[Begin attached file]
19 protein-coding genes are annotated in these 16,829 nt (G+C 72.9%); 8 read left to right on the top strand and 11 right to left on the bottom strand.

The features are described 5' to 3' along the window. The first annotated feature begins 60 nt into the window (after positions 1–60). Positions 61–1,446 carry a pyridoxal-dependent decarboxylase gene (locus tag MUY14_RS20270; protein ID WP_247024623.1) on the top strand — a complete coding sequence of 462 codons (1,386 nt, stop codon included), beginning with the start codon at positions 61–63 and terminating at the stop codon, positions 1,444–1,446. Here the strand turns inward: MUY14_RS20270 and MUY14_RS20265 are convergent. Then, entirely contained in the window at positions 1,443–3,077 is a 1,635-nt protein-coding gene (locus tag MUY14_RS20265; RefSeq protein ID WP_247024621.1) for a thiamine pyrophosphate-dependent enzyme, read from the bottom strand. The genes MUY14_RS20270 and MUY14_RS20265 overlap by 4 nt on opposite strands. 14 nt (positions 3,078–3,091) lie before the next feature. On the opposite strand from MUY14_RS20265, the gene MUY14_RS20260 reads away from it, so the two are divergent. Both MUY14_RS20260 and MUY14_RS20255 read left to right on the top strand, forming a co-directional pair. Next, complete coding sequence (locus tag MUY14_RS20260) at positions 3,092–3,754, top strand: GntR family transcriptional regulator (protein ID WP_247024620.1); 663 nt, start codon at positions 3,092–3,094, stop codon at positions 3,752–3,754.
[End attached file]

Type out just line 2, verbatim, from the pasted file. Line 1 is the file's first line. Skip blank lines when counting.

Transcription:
The features are described 5' to 3' along the window. The first annotated feature begins 60 nt into the window (after positions 1–60). Positions 61–1,446 carry a pyridoxal-dependent decarboxylase gene (locus tag MUY14_RS20270; protein ID WP_247024623.1) on the top strand — a complete coding sequence of 462 codons (1,386 nt, stop codon included), beginning with the start codon at positions 61–63 and terminating at the stop codon, positions 1,444–1,446. Here the strand turns inward: MUY14_RS20270 and MUY14_RS20265 are convergent. Then, entirely contained in the window at positions 1,443–3,077 is a 1,635-nt protein-coding gene (locus tag MUY14_RS20265; RefSeq protein ID WP_247024621.1) for a thiamine pyrophosphate-dependent enzyme, read from the bottom strand. The genes MUY14_RS20270 and MUY14_RS20265 overlap by 4 nt on opposite strands. 14 nt (positions 3,078–3,091) lie before the next feature. On the opposite strand from MUY14_RS20265, the gene MUY14_RS20260 reads away from it, so the two are divergent. Both MUY14_RS20260 and MUY14_RS20255 read left to right on the top strand, forming a co-directional pair. Next, complete coding sequence (locus tag MUY14_RS20260) at positions 3,092–3,754, top strand: GntR family transcriptional regulator (protein ID WP_247024620.1); 663 nt, start codon at positions 3,092–3,094, stop codon at positions 3,752–3,754.